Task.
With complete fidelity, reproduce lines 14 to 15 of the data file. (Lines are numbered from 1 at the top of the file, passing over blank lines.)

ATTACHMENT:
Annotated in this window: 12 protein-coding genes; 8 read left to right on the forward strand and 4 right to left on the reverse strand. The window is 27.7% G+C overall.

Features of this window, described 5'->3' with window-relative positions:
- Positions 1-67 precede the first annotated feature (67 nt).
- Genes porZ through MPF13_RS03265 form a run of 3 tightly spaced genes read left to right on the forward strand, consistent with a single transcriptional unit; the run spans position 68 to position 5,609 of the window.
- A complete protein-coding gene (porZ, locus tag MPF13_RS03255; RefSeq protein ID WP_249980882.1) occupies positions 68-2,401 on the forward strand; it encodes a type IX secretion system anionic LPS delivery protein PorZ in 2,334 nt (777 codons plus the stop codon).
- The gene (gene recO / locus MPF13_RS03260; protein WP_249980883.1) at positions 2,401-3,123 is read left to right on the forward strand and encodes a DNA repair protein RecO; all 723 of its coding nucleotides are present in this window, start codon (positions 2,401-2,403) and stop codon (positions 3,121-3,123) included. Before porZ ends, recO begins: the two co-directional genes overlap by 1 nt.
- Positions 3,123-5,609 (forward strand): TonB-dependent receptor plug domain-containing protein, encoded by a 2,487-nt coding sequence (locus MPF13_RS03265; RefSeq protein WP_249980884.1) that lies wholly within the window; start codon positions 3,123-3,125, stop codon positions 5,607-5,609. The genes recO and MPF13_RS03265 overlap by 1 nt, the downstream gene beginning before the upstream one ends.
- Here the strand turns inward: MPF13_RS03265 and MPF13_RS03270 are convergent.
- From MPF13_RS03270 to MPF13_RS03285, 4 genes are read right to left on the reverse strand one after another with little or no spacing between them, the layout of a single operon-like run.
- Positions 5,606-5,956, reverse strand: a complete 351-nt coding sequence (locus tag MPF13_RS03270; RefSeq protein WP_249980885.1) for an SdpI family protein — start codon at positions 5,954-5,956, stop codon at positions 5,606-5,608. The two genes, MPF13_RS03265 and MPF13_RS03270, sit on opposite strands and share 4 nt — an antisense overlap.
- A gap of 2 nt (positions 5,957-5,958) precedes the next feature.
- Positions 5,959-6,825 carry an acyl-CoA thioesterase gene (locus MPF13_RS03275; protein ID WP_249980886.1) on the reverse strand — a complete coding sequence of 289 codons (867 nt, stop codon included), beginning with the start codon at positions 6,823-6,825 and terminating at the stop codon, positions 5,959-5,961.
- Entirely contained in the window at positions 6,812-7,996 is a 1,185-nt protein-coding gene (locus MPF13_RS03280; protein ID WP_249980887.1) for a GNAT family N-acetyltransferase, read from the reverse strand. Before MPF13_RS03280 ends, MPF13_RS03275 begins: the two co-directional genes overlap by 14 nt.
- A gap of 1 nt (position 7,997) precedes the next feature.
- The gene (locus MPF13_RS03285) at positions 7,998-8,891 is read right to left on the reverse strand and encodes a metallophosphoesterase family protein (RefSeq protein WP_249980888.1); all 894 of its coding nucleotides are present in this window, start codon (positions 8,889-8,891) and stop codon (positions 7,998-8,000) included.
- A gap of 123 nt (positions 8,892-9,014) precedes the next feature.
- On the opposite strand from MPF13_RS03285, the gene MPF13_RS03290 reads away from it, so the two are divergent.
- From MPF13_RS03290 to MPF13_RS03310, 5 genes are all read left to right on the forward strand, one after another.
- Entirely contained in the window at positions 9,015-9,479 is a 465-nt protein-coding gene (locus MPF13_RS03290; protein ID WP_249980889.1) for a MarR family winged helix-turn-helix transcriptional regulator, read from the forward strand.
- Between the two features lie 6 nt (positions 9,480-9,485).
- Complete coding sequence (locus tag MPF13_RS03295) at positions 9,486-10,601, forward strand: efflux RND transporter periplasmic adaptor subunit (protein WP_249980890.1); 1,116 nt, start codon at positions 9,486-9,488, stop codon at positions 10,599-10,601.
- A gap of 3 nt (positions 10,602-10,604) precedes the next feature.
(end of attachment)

- A gap of 1 nt (position 7,997) precedes the next feature.
- The gene (locus MPF13_RS03285) at positions 7,998-8,891 is read right to left on the reverse strand and encodes a metallophosphoesterase family protein (RefSeq protein WP_249980888.1); all 894 of its coding nucleotides are present in this window, start codon (positions 8,889-8,891) and stop codon (positions 7,998-8,000) included.